The society-of-captives thesis and the harm of social dis-ease

The case of Guantánamo Bay

Authored by: Bruce A. Arrigo , Heather Y. Bersot

The Routledge Handbook of International Crime and Justice Studies

Print publication date:  August  2013
Online publication date:  August  2013

Print ISBN: 9780415781787
eBook ISBN: 9780203837146
Adobe ISBN: 9781136868504

10.4324/9780203837146.ch12

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Abstract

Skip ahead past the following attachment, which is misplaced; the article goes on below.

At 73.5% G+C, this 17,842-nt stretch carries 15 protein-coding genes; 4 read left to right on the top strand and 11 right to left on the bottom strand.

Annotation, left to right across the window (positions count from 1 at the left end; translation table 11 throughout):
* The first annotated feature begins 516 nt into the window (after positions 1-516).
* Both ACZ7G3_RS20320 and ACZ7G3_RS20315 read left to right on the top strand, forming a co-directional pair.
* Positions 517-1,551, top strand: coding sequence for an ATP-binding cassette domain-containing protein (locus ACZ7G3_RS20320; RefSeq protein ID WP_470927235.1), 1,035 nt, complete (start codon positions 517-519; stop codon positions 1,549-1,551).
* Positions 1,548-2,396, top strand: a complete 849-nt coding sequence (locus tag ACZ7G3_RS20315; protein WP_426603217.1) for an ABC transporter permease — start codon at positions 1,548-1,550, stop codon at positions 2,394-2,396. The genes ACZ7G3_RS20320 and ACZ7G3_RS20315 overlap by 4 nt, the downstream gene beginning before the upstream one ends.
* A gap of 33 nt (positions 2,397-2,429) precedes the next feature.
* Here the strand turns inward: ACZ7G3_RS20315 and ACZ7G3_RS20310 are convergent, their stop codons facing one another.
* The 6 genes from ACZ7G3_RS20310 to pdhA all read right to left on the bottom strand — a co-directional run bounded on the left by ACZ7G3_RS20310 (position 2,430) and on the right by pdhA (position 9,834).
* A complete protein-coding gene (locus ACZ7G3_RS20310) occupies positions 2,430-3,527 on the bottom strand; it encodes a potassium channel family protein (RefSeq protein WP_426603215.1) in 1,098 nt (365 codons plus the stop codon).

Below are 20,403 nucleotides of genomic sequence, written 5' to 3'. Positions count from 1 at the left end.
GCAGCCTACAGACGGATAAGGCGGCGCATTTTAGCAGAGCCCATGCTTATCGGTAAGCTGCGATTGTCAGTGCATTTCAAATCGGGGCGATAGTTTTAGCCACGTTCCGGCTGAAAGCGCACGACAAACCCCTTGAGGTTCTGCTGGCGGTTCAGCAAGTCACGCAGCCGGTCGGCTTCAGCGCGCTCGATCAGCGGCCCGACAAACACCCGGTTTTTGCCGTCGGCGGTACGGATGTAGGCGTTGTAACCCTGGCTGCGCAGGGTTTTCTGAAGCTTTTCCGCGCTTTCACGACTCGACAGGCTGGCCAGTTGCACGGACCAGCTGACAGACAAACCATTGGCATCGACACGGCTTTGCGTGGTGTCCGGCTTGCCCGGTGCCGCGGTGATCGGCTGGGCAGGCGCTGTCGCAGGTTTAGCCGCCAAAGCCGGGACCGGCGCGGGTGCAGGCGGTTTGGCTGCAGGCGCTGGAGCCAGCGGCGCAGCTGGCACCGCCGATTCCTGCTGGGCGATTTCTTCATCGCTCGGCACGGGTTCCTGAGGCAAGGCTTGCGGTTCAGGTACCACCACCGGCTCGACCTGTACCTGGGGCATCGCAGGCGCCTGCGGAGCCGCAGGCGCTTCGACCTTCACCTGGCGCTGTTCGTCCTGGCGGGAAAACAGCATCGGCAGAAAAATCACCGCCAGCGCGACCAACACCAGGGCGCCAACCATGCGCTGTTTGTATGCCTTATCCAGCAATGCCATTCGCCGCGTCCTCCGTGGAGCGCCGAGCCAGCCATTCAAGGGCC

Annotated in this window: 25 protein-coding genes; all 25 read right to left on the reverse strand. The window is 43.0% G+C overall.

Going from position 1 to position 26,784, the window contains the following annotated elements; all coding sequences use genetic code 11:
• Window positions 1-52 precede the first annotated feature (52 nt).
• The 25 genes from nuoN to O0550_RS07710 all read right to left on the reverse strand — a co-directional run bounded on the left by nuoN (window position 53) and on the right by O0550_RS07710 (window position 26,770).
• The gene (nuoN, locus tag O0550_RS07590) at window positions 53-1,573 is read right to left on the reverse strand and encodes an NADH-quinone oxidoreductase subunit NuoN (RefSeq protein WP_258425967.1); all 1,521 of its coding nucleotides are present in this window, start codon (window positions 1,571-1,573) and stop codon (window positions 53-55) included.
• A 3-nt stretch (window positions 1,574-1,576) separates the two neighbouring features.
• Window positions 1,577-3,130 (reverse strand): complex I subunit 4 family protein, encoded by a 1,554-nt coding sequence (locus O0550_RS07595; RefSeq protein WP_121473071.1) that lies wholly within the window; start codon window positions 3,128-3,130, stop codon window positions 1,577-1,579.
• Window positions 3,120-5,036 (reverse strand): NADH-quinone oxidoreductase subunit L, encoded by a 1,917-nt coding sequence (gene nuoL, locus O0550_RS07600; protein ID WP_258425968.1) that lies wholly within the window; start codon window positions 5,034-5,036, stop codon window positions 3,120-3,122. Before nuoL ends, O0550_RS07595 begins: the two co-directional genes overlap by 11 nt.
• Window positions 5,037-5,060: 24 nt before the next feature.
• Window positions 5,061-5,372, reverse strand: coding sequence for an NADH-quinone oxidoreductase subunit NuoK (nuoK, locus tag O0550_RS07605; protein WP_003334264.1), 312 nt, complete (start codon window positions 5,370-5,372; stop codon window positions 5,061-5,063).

In two recent books (Arrigo and Milovanovic 2009; Arrigo et al. 2011), the authors suggest a provocative thesis concerning their identification of a pervasive and insidious social pathology or dis-ease. 1 This pathology is the “ultramodern” madness (Arrigo 2011a; in press) that sustains (rather than overcomes) the captivity of a society imprisoned by its hyper-vigilant fears and panoptic desperations. The etiology of this dis-ease is sourced within a struggle involving the social person (the self/society mutuality) and the interactive and interdependent forces this mutuality anxiously experiences and dangerously reifies. These forces are symbolic, linguistic, material and cultural in composition. They represent the constituents of the ultramodern condition (e.g., Arrigo 2010; 2011b).

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